She refused to say whether or not she would vote for the bill.  Instead, she invoked the name of Barbara Boxer who is on the right side of things and who’s trying to make the bill better:

“I can’t tell you how I will vote because I don’t know what the final bill is going to be.  On the one hand, it is nowhere near what I would want…On the other hand, we have never gotten this far before”

She also said:

So perhaps a thought that you might take away from this forum: ‘There is no way that we will ever produce a piece of legislation that will get through the Congress that every one of you will agree with.’

The audience stood up for Senator Clinton as she left the stage, though the applause, while strong, was less so than the greeting they gave her.  Her words seemed to be about diminishing expectations.

John Edwards took the stage.  He spoke very rapidly from written text.  I know his policy well.  It’s well regarded by environmentalists as having set the bar for other candidates.  He has the endorsement of Friends of the Earth for his stance against nuclear power plants.  I have to say, though, that I’d much prefer for him to speak extemporaneously.  California likes Edwards a lot, but they give their money to Clinton and Obama.  They’re not enamored with Southerners. He needed to prove to this audience that he truly knows what he’s talking about.

He felt nervous, initially, to me, as I’d seen him speak in person several times.  I know he felt that this wasn’t “his audience”, that it was, in fact, Hillary’s and perhaps he felt a little up against it. I’ve seen him speak from prepared text before ( not as effective for him) when he unveils a new speech.  But the substance of what he had to say was strong.

Then the Q&A…And Edwards simply and beautifully wove together the correlation between a bankrupt Beltway system, lobbyists, and politicians who needed to “put political calculation aside and actually stand up with a little backbone for what’s right.”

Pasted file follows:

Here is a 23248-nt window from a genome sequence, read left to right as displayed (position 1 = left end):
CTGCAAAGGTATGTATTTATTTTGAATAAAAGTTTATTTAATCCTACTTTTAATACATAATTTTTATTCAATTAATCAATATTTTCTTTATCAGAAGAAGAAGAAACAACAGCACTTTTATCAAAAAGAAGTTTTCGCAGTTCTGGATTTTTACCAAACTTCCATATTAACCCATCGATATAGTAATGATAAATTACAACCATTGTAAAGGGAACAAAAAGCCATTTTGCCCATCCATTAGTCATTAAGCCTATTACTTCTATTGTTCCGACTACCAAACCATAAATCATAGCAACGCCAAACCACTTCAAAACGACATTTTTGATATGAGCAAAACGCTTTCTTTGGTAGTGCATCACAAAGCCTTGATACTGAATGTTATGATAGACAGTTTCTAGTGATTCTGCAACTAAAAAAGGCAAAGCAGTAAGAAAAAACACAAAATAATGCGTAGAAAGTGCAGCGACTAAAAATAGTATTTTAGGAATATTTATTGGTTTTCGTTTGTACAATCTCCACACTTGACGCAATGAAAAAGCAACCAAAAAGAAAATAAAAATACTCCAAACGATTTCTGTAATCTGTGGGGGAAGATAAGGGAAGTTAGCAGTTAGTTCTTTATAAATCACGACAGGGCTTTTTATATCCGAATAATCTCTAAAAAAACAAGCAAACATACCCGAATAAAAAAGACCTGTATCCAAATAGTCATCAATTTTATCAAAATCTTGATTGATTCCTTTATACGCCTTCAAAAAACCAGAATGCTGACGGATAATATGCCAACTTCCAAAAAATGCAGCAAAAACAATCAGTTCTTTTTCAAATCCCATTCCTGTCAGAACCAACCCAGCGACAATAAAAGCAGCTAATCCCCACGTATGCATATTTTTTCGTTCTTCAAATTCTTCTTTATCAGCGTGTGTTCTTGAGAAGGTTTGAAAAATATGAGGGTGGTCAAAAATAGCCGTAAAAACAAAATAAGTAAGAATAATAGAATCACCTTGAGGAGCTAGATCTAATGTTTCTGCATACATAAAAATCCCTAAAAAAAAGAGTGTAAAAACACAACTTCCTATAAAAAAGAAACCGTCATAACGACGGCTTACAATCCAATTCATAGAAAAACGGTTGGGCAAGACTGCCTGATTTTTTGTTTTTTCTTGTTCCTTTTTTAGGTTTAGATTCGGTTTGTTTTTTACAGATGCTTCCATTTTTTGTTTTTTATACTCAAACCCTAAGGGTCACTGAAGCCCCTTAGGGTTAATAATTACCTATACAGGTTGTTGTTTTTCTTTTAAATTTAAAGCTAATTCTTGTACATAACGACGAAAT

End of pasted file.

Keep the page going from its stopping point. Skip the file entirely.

He didn’t name names. The audience knew who he meant.

Edwards time and again hit the idea that nothing would change until America cut off the rot in DC at the knees.  He advocated public financing of political campaigns.  They audienced roared their approval.

“Why does America not attack global warming int the way that we need to?  We know why we haven’t–oil companies, power companies, gas companies and their lobbyists in Washington DC”

Edwards was asked if a bill should be killed if it was less than what environmentalists wanted or if it should be passed just to get something on the boards.

He declared that this wasn’t an either or.  And began talking about creating a world where American voters, every citizen, would hold politicians feet to the fire.  He is of the strong belief that “we” are the ones who hold the keys to the country.  That “we” can drive our demands into actual action. 

He said, “Believe me, the politicians will follow like lemmings.”

The audience applauded him over and over.  Edwards combined idealism with pragmatism.  Many in the audience were already familiar with his detailed environmental plan.  One of his strongest points is not unlike Kucinich’s in that it creates some relief for those who lose their coal mining jobs.

When asked if he would give potential unemployed workers a “salary”, however, he answered, simply and regretfully:

“I can’t promise that”. .

He does want to set aside several billion dollars (which would come from elimnating oil subsidies) to bring relief and new jobs to those who potentially lose their jobs.  He wants to create  greencollar industries.

He called throughout the Q&A for the country to wake up and change the balance of power. He struck a blow at media consolidation and hit Rupert Murdoch as a prime example of the news being in the hands of the very wealthy few.  It was a sharp rebuke to the Senator from New York.

The panelists were clearly very excited and impressed with Edwards, they were all smiles.  He gave a rousing, powerful case which went to the root of our problems.  He looked down at the clock and seemed startled when he saw that he’d gone past his alloted time.  He kind of jumped and modestly mentioned that he’d gone over.  The audience laughed and applauded.  And they were one their feet.  He excited and moved them.  This “Hillary” skewed crowd was charmed and invigorated.  Edwards said the things few mainstream presidential candidates have ever said.  He won them over.